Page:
The economic impact of coronavirus disease 2019 (COVID-19) is spreading like the virus itself. As the financial effects trickle down from global organizations to regional and local businesses, many are asking whether losses caused by COVID-19 are or will be covered by insurance. This isn’t an easy question because standard commercial insurance policies are not generally designed to protect against people getting sick. However, standard policies may provide limited coverage under the right circumstances.
Scenario 1: Employee contracts COVID-19
Workers’ compensation insurance generally covers occupational injuries and illnesses that arise out of work performed in the course and scope of employment. Employees contracting COVID-19 may be covered by workers’ compensation insurance if they were initially exposed to the virus in the workplace or while working. But, an employee’s employment, and the resulting exposure, must be the major contributing cause of contracting COVID-19.
Workers’ compensation coverage would likely turn on whether an employee could establish a causal link between their employment and their exposure to COVID-19. This may be harder for some employees than others. Those working in the health care industry, for example, may find it easier to establish the causal link than those whose employment does not clearly subject them to a greater risk of exposure than that to which the general public is exposed.
Scenario 2: Business operations interrupted due to COVID-19
Closed manufacturing facilities, quarantined workers, travel restrictions and the temporary suspension of imports and exports are just a few ways that a pandemic can disrupt crucial supply chains. The resulting disruption or interruption of operations poses perhaps the greatest financial risk to many businesses. Business interruption insurance, which replaces lost business income when a covered property loss causes a business to reduce or suspend its operations, may sound like the perfect solution, but it really isn’t.
Business interruption coverage is triggered when a covered peril causes damage to covered property. The damage must be sufficient to render the property unusable in its current state. A standard policy, for example, would cover lost business income if operations are interrupted because the manufacturing facility is destroyed by fire. Coronavirus-related claims are unlikely to cause the property damage needed to trigger business interruption coverage. Even if facilities (offices, warehouses) or inventory (raw materials, fish, produce) are rendered unusable by COVID-19 contamination, business interruption coverage would be unlikely because standard policies typically contain exclusions for bacteria, viruses and other pollutants.
Supply chain insurance is an option for businesses wanting broader business interruption coverage. Policies can be written to name specific suppliers, manufacturers, etc. and to cover negotiated perils, including pandemics. Unfortunately, the breadth of coverage provided by supply chain insurance comes at a cost. Policy premiums are often cost prohibitive, particularly for smaller businesses.
Scenario 3: Cancellation of business-related travel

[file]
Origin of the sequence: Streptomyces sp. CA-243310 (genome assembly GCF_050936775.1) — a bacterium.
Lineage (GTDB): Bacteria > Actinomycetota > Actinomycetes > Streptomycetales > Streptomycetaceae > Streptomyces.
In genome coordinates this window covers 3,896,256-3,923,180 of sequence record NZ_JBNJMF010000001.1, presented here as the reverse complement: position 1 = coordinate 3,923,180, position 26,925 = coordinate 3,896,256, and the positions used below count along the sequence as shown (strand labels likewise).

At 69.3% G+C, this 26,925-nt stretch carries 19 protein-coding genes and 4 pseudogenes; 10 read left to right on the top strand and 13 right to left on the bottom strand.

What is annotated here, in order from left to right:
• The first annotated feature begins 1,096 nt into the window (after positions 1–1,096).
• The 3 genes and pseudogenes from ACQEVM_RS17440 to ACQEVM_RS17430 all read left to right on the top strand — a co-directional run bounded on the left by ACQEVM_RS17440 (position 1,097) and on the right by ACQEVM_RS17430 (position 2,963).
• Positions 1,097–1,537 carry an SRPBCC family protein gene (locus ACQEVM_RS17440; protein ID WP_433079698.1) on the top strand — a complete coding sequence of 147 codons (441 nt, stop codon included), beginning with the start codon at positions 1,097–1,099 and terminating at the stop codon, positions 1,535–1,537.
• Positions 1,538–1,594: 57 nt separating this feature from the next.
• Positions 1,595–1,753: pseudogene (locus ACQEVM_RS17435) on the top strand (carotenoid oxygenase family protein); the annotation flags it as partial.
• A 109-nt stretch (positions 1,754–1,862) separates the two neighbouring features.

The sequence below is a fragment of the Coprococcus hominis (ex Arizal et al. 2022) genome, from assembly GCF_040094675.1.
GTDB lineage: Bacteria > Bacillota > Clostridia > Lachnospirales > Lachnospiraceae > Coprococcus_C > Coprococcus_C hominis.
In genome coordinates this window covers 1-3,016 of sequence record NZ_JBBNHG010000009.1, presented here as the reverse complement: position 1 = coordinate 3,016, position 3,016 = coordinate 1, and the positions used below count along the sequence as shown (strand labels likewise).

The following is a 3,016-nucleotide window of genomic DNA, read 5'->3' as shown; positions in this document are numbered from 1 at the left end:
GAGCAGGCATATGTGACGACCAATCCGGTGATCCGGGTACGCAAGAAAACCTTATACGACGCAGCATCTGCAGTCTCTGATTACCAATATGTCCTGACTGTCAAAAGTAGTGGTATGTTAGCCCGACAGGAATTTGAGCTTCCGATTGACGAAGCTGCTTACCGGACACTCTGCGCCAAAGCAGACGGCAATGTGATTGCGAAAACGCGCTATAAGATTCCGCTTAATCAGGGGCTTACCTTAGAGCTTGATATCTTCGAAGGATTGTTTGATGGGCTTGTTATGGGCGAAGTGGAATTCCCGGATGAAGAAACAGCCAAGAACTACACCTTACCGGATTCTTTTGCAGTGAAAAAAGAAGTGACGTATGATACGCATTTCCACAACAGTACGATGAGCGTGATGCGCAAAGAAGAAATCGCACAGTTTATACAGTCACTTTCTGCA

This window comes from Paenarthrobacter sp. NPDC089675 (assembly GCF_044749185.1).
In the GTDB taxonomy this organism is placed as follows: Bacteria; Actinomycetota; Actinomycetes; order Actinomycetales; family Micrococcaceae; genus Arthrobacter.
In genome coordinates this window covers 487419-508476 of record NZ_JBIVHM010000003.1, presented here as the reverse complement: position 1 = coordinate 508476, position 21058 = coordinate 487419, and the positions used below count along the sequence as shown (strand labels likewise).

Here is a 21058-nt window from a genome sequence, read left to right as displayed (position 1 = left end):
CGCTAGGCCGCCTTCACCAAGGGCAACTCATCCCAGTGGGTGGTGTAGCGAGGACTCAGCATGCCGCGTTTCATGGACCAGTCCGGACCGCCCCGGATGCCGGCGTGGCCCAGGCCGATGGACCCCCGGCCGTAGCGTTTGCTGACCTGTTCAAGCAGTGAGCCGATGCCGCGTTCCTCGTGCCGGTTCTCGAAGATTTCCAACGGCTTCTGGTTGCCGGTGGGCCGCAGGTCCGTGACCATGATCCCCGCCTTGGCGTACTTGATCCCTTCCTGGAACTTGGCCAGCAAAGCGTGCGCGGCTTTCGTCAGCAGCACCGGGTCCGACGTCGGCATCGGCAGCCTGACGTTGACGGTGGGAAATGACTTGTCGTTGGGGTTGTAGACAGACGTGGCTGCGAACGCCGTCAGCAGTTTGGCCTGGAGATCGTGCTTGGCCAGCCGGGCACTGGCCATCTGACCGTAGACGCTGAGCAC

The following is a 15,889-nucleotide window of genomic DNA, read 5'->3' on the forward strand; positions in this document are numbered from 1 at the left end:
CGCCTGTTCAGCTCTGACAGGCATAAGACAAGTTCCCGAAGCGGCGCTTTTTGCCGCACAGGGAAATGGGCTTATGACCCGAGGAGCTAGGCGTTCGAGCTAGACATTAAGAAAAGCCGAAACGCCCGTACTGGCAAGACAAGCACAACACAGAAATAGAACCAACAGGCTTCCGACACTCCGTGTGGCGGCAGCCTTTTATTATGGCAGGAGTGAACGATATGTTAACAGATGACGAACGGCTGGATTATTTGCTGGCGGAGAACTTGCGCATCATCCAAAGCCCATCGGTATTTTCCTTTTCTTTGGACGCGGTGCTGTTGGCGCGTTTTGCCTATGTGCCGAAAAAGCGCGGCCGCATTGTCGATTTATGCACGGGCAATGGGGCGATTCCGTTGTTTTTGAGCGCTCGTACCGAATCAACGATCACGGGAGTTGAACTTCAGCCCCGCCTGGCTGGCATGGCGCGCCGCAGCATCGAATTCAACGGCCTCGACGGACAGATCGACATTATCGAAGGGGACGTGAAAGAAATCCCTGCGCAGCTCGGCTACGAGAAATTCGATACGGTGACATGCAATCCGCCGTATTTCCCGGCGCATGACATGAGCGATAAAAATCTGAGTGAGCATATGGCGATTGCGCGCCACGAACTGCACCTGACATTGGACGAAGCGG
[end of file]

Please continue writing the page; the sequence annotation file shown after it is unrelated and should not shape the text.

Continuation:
Pandemics naturally stifle travel abroad, particularly to high-risk areas. Travel insurance is designed to limit financial losses caused by various travel-related risks. Trip cancellation coverage, for example, reimburses pre-paid, nonrefundable travel expenses if a trip is canceled for a reason that is covered under the policy, such as an injury, illness or death involving you, a family member or a travel companion. Some insurers offer “cancel for any reason” coverage that should respond to pandemic-related cancellations. However, it’s important to note that travel insurance does not cover “disinclination to travel” cancellations caused by fear or concern over what might happen while traveling abroad.
Scenario 4: Cancellation of a business function or special event
Event cancellation insurance, as its name implies, is designed to cover circumstances beyond your control that necessitate the interruption, abandonment or cancellation of a business-related function or event. Unfortunately, it’s too late now to purchase coverage for cancellations prompted by COVID-19. Policies issued prior to the outbreak, however, may cover cancellations, at least for now. Insurers are expected to add exclusions for pandemics and communicable diseases as policies renew.
Scenario 5: Liability for negligently exposing others to COVID-19
Standard commercial general liability policies would likely respond to third-party claims regarding the negligent release of or exposure to COVID-19.
Despite the potential for limited insurance coverage, it’s worth noting that standard commercial insurance policies are not designed to cover the spread of contagious diseases like COVID-19 or the flu. And, depending on the severity and duration of the COVID-19 outbreak, insurance companies are likely to add exclusions that eliminate the possibility of any coverage for COVID-19 claims. As a result, most businesses will not be able to rely on their standard insurance policies to adequately protect against coronavirus-related losses.
Anita Byer is the president of Setnor Byer Insurance & Risk in Plantation, Florida.
For more coverage on the coronavirus and its insurance implications, visit our Instant Insights page, “The coronavirus and its impact.”
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